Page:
Mason, Canada top Czech Republic

Canada's penalty killers were as efficient as their Swiss-German hosts at the 2009 world hockey championships on Thursday, and when they did slip up, goalie Chris Mason was nothing short of brilliant in a 5-1 victory.

One by one Canadians marched off to the penalty box.

At one point they took six straight minors, which gave the Czech Republic plenty of chances to get back in the game.

But Canada’s penalty killers were as efficient at their Swiss-German hosts at the 2009 world hockey championship on Thursday and when they did slip up goalie Chris Mason was just short of brilliant.

Three straight power-play goals, including two by NHL rookie Steve Stamkos, powered Canada to a 5-1 win in Kloten and their fourth consecutive victory overall. Next up in the second of four rounds of competition is Norway on Sunday.

The Czechs represented the best opponent the Canadians had played to date and were slightly better when the teams played 5-on-5, but it was special teams that did them in.

Stamkos scored on the power play at 7:20 and 13:40 of the opening period. Shea Weber then ripped a blistering slot shot that was in the net way before goalie Jakub Stepanek got his catching glove in position for a third straight power-play goal at 17:05.

Weber’s goal meant that eight of Canada’s last 10 goals came when they had a manpower advantage.

With the power play firing on all cylinders, Canada’s other special team unit showed they were equal to the task. They killed off a 5-on-3 disadvantage that lasted 82 seconds.

"We kept them wide and they had a hard time getting to the net," said defenceman Chris Phillips, who had a strong game.

It definitely helped that Mason was ready.

Mason faced Hungary in his first start ever at the world tournament on Sunday and he barely worked up a sweat. This time out, he stopped 44 shots, and allowed a goal by Edmonton Oilers forward Ales Hemsky with less than three minutes left in the game to lose the shutout.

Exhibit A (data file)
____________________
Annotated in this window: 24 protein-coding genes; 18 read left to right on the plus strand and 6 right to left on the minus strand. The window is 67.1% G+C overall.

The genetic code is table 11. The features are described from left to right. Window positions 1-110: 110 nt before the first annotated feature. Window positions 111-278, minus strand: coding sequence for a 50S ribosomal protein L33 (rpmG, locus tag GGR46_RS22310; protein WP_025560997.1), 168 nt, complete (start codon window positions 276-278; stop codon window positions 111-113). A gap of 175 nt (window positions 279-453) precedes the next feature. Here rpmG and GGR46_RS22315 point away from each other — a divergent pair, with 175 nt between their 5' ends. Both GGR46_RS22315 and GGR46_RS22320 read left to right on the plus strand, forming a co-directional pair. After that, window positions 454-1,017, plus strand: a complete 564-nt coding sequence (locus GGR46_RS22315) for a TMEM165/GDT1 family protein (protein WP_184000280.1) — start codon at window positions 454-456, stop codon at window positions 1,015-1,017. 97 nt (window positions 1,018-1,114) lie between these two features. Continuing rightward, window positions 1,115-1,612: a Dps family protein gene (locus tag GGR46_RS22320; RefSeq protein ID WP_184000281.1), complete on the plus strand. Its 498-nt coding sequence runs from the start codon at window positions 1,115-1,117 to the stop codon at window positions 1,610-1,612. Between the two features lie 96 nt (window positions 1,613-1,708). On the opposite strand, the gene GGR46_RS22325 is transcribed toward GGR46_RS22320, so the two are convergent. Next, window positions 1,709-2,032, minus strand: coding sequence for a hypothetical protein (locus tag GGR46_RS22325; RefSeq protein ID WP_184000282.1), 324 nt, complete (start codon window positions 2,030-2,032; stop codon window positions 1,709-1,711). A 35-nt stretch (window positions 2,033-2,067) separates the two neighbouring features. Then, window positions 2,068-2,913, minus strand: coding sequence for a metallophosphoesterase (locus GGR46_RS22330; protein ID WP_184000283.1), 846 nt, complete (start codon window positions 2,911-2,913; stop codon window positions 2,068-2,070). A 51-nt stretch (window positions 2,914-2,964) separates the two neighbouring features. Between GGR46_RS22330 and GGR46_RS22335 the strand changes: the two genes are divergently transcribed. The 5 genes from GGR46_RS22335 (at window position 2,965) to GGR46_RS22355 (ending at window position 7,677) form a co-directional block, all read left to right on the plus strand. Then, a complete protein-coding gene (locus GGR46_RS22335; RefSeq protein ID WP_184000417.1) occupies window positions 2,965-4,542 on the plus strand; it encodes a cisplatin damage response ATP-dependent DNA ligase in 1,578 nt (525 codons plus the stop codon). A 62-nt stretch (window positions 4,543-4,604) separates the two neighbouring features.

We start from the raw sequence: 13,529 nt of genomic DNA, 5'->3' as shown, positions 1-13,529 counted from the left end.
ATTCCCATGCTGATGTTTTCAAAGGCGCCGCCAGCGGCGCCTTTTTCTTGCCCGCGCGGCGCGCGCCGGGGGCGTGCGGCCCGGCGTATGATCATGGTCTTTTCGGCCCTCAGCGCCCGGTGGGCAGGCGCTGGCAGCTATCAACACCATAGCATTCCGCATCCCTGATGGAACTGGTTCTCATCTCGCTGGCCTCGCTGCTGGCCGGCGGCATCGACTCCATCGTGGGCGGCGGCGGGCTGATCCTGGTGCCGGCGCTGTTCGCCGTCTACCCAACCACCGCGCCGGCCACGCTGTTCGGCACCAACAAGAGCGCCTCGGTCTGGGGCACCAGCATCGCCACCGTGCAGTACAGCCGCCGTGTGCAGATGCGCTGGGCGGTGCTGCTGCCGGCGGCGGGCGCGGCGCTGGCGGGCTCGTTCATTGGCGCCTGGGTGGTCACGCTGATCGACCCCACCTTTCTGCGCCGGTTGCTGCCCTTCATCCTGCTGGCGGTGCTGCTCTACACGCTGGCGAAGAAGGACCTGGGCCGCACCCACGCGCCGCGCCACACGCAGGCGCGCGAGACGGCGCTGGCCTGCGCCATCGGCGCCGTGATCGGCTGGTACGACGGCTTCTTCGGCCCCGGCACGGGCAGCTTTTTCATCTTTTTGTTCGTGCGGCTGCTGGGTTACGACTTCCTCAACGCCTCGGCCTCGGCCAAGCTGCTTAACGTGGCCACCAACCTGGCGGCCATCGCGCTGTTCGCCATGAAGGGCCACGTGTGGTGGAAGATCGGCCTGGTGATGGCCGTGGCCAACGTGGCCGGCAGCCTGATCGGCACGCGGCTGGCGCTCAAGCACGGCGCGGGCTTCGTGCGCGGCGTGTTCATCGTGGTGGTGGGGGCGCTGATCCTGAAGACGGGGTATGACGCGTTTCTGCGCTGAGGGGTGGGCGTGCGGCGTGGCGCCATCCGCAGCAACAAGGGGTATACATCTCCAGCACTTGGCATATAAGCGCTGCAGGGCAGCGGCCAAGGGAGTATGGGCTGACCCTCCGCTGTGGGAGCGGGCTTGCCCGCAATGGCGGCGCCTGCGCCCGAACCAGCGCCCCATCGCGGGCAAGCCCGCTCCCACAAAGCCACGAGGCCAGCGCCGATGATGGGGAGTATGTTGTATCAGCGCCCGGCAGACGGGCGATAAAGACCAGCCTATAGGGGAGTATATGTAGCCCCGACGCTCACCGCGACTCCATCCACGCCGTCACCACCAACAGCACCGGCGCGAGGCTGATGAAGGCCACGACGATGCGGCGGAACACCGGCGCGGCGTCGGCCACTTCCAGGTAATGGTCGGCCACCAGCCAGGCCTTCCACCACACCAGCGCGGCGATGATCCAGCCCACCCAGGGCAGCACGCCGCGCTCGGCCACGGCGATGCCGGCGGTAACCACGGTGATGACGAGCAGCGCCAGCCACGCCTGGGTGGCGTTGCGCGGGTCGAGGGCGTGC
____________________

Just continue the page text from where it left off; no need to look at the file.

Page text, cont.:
"I felt really good. Against Hungary I did not get many shots during the game and when you sit around waiting for a shot, it is a different feeling," said Mason. "I saw more shots and it was easier to get in the game."

Before the game, Mason said he and the Canadian defencmen talked about how to defend against a power play and they reminded each other to communicate on the ice, especially since many of them have never played with their defensive partners before.

But Mason warned that Canada can’t keep living off special teams.

"If there is one area we have to get better at, it is 5-on-5," he said. "It could be better. We know we have scored a lot of goals on the power play, and 5-on-5 we could be better."

The Czechs had Jaromir Jagr in the lineup and the former NHL star who played in Russia this season made his presence known. There were times he logged the puck back like he did when he terrorized NHL goalies and won five NHL scoring titles.

It was obvious the Czecks suffered a serious blow when Stamkos rifled two straight power play goals to get Canada off to a fast start.

"To get the goals early set them back on their heels," said Stamkos. "To get an early lead is dejecting for them and set the tone.

"But for the whole second half of the game we were in the penalty box so give credit to the penalty killers and our goalie."

Canada’s reinforcements – defencemen Braydon Coburn and Marc-Edouard Vlisac and forward Travis Zajac – are to arrive over the weekend.

Canada has now filled its 25 roster spots.